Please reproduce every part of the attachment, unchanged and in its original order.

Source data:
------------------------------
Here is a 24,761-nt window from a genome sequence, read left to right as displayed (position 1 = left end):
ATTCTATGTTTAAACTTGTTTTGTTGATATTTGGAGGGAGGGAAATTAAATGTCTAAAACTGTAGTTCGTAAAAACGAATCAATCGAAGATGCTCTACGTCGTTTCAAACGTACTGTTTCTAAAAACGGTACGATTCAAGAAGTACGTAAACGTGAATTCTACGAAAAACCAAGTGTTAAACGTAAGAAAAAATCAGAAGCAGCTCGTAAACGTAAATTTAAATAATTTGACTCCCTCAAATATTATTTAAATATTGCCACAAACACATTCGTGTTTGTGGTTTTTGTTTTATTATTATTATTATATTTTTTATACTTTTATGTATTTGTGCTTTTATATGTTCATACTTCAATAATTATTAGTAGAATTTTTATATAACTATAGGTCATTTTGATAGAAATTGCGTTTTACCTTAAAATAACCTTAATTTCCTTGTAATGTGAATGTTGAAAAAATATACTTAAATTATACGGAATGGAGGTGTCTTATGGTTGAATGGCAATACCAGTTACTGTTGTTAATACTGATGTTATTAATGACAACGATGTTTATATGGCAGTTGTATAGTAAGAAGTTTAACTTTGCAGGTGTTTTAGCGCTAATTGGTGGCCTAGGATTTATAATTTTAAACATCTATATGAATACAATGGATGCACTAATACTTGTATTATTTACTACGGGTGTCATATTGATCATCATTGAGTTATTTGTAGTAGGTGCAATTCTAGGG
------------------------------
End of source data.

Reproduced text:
Here is a 24,761-nt window from a genome sequence, read left to right as displayed (position 1 = left end):
ATTCTATGTTTAAACTTGTTTTGTTGATATTTGGAGGGAGGGAAATTAAATGTCTAAAACTGTAGTTCGTAAAAACGAATCAATCGAAGATGCTCTACGTCGTTTCAAACGTACTGTTTCTAAAAACGGTACGATTCAAGAAGTACGTAAACGTGAATTCTACGAAAAACCAAGTGTTAAACGTAAGAAAAAATCAGAAGCAGCTCGTAAACGTAAATTTAAATAATTTGACTCCCTCAAATATTATTTAAATATTGCCACAAACACATTCGTGTTTGTGGTTTTTGTTTTATTATTATTATTATATTTTTTATACTTTTATGTATTTGTGCTTTTATATGTTCATACTTCAATAATTATTAGTAGAATTTTTATATAACTATAGGTCATTTTGATAGAAATTGCGTTTTACCTTAAAATAACCTTAATTTCCTTGTAATGTGAATGTTGAAAAAATATACTTAAATTATACGGAATGGAGGTGTCTTATGGTTGAATGGCAATACCAGTTACTGTTGTTAATACTGATGTTATTAATGACAACGATGTTTATATGGCAGTTGTATAGTAAGAAGTTTAACTTTGCAGGTGTTTTAGCGCTAATTGGTGGCCTAGGATTTATAATTTTAAACATCTATATGAATACAATGGATGCACTAATACTTGTATTATTTACTACGGGTGTCATATTGATCATCATTGAGTTATTTGTAGTAGGTGCAATTCTAGGG